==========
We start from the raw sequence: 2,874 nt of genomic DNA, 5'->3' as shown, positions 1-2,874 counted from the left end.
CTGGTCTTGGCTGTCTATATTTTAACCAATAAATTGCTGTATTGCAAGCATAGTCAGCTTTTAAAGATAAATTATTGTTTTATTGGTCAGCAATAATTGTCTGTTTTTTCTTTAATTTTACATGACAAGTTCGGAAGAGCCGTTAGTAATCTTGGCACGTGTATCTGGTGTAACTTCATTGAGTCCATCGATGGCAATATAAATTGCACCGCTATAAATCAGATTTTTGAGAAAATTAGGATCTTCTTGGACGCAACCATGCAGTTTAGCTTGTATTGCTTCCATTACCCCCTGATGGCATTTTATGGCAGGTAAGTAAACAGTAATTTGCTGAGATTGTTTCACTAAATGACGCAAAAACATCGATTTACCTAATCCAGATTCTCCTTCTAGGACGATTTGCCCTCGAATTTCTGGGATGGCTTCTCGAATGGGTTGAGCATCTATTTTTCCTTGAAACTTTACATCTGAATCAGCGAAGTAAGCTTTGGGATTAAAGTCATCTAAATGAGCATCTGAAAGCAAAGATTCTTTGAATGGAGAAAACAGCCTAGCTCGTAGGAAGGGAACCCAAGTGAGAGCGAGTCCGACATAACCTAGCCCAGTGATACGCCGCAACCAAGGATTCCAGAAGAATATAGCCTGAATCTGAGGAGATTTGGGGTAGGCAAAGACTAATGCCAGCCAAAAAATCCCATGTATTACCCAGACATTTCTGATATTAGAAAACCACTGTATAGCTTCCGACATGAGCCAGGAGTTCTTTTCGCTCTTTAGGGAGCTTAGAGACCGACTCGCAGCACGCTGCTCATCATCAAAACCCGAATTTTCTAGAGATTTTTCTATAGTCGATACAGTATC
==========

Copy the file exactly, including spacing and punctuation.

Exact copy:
We start from the raw sequence: 2,874 nt of genomic DNA, 5'->3' as shown, positions 1-2,874 counted from the left end.
CTGGTCTTGGCTGTCTATATTTTAACCAATAAATTGCTGTATTGCAAGCATAGTCAGCTTTTAAAGATAAATTATTGTTTTATTGGTCAGCAATAATTGTCTGTTTTTTCTTTAATTTTACATGACAAGTTCGGAAGAGCCGTTAGTAATCTTGGCACGTGTATCTGGTGTAACTTCATTGAGTCCATCGATGGCAATATAAATTGCACCGCTATAAATCAGATTTTTGAGAAAATTAGGATCTTCTTGGACGCAACCATGCAGTTTAGCTTGTATTGCTTCCATTACCCCCTGATGGCATTTTATGGCAGGTAAGTAAACAGTAATTTGCTGAGATTGTTTCACTAAATGACGCAAAAACATCGATTTACCTAATCCAGATTCTCCTTCTAGGACGATTTGCCCTCGAATTTCTGGGATGGCTTCTCGAATGGGTTGAGCATCTATTTTTCCTTGAAACTTTACATCTGAATCAGCGAAGTAAGCTTTGGGATTAAAGTCATCTAAATGAGCATCTGAAAGCAAAGATTCTTTGAATGGAGAAAACAGCCTAGCTCGTAGGAAGGGAACCCAAGTGAGAGCGAGTCCGACATAACCTAGCCCAGTGATACGCCGCAACCAAGGATTCCAGAAGAATATAGCCTGAATCTGAGGAGATTTGGGGTAGGCAAAGACTAATGCCAGCCAAAAAATCCCATGTATTACCCAGACATTTCTGATATTAGAAAACCACTGTATAGCTTCCGACATGAGCCAGGAGTTCTTTTCGCTCTTTAGGGAGCTTAGAGACCGACTCGCAGCACGCTGCTCATCATCAAAACCCGAATTTTCTAGAGATTTTTCTATAGTCGATACAGTATC